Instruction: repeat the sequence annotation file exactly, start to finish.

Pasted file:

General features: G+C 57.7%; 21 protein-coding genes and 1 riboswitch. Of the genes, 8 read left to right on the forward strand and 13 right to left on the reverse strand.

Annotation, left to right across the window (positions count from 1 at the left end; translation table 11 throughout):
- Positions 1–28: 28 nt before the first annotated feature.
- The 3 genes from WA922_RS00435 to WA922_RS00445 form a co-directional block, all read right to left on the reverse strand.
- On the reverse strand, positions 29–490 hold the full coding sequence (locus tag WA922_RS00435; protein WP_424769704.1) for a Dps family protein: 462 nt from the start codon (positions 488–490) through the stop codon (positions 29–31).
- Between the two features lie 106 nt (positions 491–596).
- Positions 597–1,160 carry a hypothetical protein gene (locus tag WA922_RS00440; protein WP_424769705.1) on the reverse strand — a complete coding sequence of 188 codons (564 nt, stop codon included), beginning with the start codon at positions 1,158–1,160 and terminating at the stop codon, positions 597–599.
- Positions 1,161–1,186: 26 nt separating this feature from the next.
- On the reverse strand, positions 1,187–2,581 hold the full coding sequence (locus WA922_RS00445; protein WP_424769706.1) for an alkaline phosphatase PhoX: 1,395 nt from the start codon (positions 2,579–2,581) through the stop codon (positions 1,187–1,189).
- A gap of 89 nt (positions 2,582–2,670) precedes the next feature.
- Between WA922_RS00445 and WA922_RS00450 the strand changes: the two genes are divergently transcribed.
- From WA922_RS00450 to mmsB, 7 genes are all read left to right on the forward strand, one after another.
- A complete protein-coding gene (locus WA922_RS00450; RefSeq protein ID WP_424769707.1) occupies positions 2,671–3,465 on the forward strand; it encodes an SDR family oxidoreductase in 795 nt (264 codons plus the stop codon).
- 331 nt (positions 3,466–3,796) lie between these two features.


General features: G+C 57.7%; 21 protein-coding genes and 1 riboswitch. Of the genes, 8 read left to right on the forward strand and 13 right to left on the reverse strand.

Annotation, left to right across the window (positions count from 1 at the left end; translation table 11 throughout):
- Positions 1–28: 28 nt before the first annotated feature.
- The 3 genes from WA922_RS00435 to WA922_RS00445 form a co-directional block, all read right to left on the reverse strand.
- On the reverse strand, positions 29–490 hold the full coding sequence (locus tag WA922_RS00435; protein WP_424769704.1) for a Dps family protein: 462 nt from the start codon (positions 488–490) through the stop codon (positions 29–31).
- Between the two features lie 106 nt (positions 491–596).
- Positions 597–1,160 carry a hypothetical protein gene (locus tag WA922_RS00440; protein WP_424769705.1) on the reverse strand — a complete coding sequence of 188 codons (564 nt, stop codon included), beginning with the start codon at positions 1,158–1,160 and terminating at the stop codon, positions 597–599.
- Positions 1,161–1,186: 26 nt separating this feature from the next.
- On the reverse strand, positions 1,187–2,581 hold the full coding sequence (locus WA922_RS00445; protein WP_424769706.1) for an alkaline phosphatase PhoX: 1,395 nt from the start codon (positions 2,579–2,581) through the stop codon (positions 1,187–1,189).
- A gap of 89 nt (positions 2,582–2,670) precedes the next feature.
- Between WA922_RS00445 and WA922_RS00450 the strand changes: the two genes are divergently transcribed.
- From WA922_RS00450 to mmsB, 7 genes are all read left to right on the forward strand, one after another.
- A complete protein-coding gene (locus WA922_RS00450; RefSeq protein ID WP_424769707.1) occupies positions 2,671–3,465 on the forward strand; it encodes an SDR family oxidoreductase in 795 nt (264 codons plus the stop codon).
- 331 nt (positions 3,466–3,796) lie between these two features.